A lot of businesses these days are concerned with corporate espionage, it sounds so far fetched to non business folks, but for businesses this is reality.

      Although I do think Quintstreet should have been able to let JD tell us “hey guys I sold the blog, can’t go into it too much but I sold it…” That would have been nice, but it is what it is, in the grand scheme of all things, GRS is still a great blog and businesses get sold all the time.

  184. Andy says 01 February 2012 at 12:56

    JD, I don’t have time go through the comments to see if other readers are happy for you. They should be. You practiced what you preached and it paid off. To be upset at your success would be ridiculous. Some people demonize successful people as sell outs, yet they wish for the same success for themselves. Congrats. I’ve enjoyed the site since it started. I’ll continue to read. Thanks for sticking around.

  185. Marwan says 01 February 2012 at 14:53

    Congratulations. You practiced what you preached, turned a side hustle based on your passion into a career, and into financial independence. I hope I can do the same.

    I’ve appreciated the content on GRS not so much because I get a tip that saves me money every day but because of the mature, somber, and non-radical tone it sets about money and choices. You’ve been at the center of that for all these years.

    I hope you enjoy the fruits of your success.

    On a different note, thanks for bringing us up to speed on your plans and even the events in your personal life. I wish you the best.

  186. Laura says 01 February 2012 at 16:00

    Congratulations, JD! You did something that can be very difficult for founder/operators – you gave your baby into someone else’s hands. And on top of that, you have happily stayed around for several years – that’s quite unusual.

    As an investment banker myself, I’m delighted to read that you got help. Selling a business is unlike any other transaction in your life, and is usually a one-time thing that involves a life-changing amount of money. Not something you should try as a “do it yourself” exercise.

    I started reading just before you sold, I guess, because I rememeber the old format. But I didn’t notice changes in content, so I think the buyer did a great job keeping the “feel” of GRS the same. Guess you chose the right partner!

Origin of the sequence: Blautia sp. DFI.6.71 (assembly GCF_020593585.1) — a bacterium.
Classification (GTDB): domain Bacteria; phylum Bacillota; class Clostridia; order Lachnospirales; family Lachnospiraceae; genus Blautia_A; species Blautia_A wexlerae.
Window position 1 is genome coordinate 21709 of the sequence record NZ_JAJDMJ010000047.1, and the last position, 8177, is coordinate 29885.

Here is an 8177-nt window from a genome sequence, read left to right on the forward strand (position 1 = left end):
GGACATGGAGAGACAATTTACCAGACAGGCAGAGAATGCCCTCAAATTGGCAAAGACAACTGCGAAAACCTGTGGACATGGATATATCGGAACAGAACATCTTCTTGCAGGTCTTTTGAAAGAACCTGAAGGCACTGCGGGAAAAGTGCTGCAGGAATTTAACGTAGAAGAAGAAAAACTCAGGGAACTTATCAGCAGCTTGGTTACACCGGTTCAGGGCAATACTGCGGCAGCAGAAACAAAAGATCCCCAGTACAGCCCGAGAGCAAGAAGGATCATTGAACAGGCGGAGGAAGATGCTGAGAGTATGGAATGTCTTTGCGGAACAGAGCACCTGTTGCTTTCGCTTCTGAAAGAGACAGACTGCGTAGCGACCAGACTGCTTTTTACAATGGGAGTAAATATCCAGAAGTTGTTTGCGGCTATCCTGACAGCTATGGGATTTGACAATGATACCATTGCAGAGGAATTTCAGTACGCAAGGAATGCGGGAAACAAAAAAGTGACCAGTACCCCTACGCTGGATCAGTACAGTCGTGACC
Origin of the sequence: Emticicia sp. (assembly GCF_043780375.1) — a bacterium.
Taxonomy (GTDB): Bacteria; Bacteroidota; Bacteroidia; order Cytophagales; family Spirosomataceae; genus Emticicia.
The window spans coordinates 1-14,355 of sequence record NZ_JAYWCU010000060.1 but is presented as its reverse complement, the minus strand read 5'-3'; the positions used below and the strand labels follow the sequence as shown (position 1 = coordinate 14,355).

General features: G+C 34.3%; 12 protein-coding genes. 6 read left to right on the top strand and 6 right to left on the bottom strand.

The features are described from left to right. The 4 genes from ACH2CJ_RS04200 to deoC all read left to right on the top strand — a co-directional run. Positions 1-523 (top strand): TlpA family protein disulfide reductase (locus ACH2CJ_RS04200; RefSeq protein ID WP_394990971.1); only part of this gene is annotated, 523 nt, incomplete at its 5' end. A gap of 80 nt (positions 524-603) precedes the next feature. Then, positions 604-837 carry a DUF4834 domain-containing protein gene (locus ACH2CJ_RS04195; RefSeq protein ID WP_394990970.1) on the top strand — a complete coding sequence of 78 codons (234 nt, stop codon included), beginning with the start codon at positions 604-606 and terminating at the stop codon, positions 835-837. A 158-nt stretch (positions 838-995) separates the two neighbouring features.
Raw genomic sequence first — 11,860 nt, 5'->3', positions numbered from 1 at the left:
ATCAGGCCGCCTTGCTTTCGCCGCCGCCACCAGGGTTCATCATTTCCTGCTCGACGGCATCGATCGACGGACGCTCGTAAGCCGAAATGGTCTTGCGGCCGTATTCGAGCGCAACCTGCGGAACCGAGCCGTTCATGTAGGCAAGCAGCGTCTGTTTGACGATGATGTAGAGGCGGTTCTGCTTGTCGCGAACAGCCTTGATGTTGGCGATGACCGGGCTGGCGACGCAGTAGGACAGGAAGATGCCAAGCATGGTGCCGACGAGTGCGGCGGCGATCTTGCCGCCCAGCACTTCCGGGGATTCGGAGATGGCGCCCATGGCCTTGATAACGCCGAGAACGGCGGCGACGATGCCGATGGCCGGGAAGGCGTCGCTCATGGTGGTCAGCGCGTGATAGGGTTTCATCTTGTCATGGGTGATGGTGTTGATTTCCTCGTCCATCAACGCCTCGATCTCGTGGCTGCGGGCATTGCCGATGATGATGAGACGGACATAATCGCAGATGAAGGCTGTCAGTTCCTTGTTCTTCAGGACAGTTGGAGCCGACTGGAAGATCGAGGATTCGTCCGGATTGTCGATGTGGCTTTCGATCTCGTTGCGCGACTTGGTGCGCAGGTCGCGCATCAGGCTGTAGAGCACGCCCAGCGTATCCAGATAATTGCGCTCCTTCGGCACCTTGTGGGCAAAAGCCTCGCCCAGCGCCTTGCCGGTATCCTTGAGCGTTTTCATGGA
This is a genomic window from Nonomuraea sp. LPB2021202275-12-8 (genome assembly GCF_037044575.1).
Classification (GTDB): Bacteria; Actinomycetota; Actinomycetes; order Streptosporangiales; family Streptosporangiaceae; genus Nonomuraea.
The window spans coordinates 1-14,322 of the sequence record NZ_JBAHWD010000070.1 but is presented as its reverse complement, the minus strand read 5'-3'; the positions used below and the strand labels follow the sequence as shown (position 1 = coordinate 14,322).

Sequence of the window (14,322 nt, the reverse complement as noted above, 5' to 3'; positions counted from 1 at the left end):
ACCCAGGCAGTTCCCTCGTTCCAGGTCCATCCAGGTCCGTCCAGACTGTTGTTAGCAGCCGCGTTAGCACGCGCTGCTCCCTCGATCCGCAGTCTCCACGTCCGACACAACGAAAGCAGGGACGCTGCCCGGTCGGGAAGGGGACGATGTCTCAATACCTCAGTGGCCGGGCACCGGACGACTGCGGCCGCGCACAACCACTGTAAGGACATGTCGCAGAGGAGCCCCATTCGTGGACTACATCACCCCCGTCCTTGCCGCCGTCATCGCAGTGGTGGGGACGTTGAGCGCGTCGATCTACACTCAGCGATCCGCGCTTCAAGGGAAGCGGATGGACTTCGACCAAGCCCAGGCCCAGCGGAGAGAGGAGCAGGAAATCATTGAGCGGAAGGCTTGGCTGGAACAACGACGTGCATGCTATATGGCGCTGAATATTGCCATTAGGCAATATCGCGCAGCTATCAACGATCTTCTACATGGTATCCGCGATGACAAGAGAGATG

187. Lindsay says 01 February 2012 at 17:43

    Way to go JD! I had a feeling when you started using the term “GRS elfs” either way I love GRS! And will continue to follow. But you are my favorite writter!

  188. Ray says 01 February 2012 at 18:02

    Wow, that is some outstanding achievements! The fact of the matter is: There is never a get rich quick scheme. Getting rich takes patients times and effort inorder to build up a successful revenue. Heck, look at how facebook started, and how long it actually took for mark zuckerberg to be the current position he’s in. Started out at 2001 i believe and now he’s has an asset of over 15billion dollars. You’re truly an inspiration for all blogs out there.

  189. Melissa d says 01 February 2012 at 20:21

    Thank you for your honesty and for practicing what you preach! I haven’t been a reader for very long, but have really learned a lot from you. My husband and I have become better savers and make better decisions in part because of what we’ve learned on your site. Enjoy your well deserved vacation!

  190. KathyinMN says 01 February 2012 at 20:21

    Wow JD. Reading this now the blog change makes sense, as I started following you right before this. Congratulations, and I’m glad that it’s making at least one partof your divorce easier. Thanks for telling us your readers/followers-I’m sure writing this was not easy.

    As a collector of model horses, something I’ve slowly curbed over the past couple of years, (and now have even sold a few) I’d love to read more on why people collect….money spent…display…use….what happens when it gets out of hand (what point is that anyway? Based on cost? Number of items?)).

  191. Chickybeth says 02 February 2012 at 05:18

    I don’t resent anything about your personal success, but I always felt there was something a little “off” after the whole site re-design. I thought the scrolling ads for stuff was strange and annoying and I haven’t enjoyed most of the guest writing. Your site really helped me in the early days and I am in a much better place now because of it. I guess I now know why I have been feeling like I couldn’t quite relate.

  192. maria says 02 February 2012 at 07:17

    This is not a constructive comment however… one of the first things I thought after reading this article was that even though JD had to keep quiet about some things I bet he was laughing his pants off at some of the comments. Especially ones from the bad attitude know it alls with one way opinions. I know I would have been lmao! Actually, if I had more time on my hands it may be amusing to go back and read some of the past articles by JD and comments now that this new light is shed.
    I do like this site and have for many years. I have taken away several pieces of useful and handy information. The variety of information that is shared by the staff writers via their unique writing and financial styles is very refreshing.
    JD.. great job working hard doing what you love, using your skills to lead you in the appropriate directions to create a highly successful and sought after business and practicing what you preach regarding financial matters.

  193. Sarah L says 02 February 2012 at 12:16